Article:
In the old NBA, you never would have seen 7-foot, 268-pound Nets center Brook Lopez or 6-11, 270-pound Kings center DeMarcus Cousins straying very far out of the paint. But the two behemoths have developed into three-point specialists this season.
Both came into Sunday night’s game at Barclays Center with 25 made three-pointers. Cousins’ three-point percentage of .379 was slightly higher than Lopez’s .362, very good numbers for players of any dimension.
Nets coach Kenny Atkinson and Kings coach Dave Joerger are among the new wave of coaches who believe big men who can make threes help a team’s offensive efficiency.
“DeMarcus is shooting close to four a game,” Atkinson noted. “With DeMarcus shooting the way he’s shooting, that’s a tough cover. The skill has to be there. The threat has to be there, and DeMarcus and Brook are two guys who can do it. I would think you would be crazy not to use that weapon.”
More NBA teams are using big men from three-point range to spread the floor and open space for teammates on offense. “It gives teams more room to operate, and it brings more variety to the offense,” Atkinson said. “So you’re not just defending one thing. It’s definitely a trend.’’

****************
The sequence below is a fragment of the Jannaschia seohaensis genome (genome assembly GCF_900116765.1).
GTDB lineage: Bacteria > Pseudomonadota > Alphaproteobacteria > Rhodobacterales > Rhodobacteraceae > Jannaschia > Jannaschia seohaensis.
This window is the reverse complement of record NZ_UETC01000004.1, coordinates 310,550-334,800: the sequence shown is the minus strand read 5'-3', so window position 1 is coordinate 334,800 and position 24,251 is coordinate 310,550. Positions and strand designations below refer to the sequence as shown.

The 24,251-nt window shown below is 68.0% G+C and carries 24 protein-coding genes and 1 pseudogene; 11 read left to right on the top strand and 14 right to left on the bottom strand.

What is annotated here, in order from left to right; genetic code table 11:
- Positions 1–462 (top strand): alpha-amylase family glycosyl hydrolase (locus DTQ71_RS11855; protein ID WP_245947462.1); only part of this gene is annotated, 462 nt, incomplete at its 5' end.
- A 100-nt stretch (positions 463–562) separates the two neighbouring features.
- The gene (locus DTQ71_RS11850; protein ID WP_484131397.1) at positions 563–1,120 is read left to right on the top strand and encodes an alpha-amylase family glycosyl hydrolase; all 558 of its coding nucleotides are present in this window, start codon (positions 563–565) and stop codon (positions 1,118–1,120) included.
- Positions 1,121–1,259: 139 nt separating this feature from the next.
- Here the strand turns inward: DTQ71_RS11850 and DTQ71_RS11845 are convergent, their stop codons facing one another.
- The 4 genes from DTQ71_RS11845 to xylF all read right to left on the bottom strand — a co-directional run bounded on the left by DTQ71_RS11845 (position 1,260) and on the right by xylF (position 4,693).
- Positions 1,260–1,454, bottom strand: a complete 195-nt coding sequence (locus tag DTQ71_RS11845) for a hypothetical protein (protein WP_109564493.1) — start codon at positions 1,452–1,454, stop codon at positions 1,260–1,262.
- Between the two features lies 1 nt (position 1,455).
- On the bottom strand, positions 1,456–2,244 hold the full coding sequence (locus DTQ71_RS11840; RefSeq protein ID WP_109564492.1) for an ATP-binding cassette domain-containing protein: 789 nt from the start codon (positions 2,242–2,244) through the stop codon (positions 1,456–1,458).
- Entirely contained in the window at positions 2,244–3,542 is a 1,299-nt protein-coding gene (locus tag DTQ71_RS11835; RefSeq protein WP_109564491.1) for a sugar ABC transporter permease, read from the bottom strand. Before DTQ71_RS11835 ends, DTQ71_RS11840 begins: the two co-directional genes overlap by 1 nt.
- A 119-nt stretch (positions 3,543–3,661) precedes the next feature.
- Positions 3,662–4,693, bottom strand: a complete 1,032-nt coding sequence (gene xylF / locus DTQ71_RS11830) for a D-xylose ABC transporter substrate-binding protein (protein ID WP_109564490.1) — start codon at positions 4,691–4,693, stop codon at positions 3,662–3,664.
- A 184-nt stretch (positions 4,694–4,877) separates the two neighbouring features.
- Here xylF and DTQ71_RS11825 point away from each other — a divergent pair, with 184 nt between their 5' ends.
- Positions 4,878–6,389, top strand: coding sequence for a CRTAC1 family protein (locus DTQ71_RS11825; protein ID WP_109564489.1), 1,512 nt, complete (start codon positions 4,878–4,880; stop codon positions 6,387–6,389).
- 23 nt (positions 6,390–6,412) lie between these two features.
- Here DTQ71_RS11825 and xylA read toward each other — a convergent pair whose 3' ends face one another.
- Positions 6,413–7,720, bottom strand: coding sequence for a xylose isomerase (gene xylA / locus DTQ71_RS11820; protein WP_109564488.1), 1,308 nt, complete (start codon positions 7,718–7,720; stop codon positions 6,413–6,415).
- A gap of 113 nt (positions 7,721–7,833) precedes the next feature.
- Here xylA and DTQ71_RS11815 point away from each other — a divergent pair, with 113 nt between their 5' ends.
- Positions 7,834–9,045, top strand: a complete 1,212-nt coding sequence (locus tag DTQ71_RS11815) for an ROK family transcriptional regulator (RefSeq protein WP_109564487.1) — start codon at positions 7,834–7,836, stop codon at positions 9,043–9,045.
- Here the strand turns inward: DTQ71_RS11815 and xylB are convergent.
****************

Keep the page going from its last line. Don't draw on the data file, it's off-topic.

Chris McCullough has shuttled between the Nets’ roster and the D-League LI Nets all season, and Anthony Bennett joined him Sunday. Bennett had 22 points, eight rebounds, five assists and four steals and McCullough added 15 points and nine rebounds in the LI Nets’ loss to Grand Rapids during the afternoon at Barclays Center. Both returned to the Nets’ roster before the Kings game.
“I’m a big believer in the D-League,” Atkinson said. “It helps guys’ confidence. It’s helpful that our D-League coach [Ronald Nored] was with us all preseason and we’re running the same system. It’s enormously helpful to do it here at the Barclays Center.”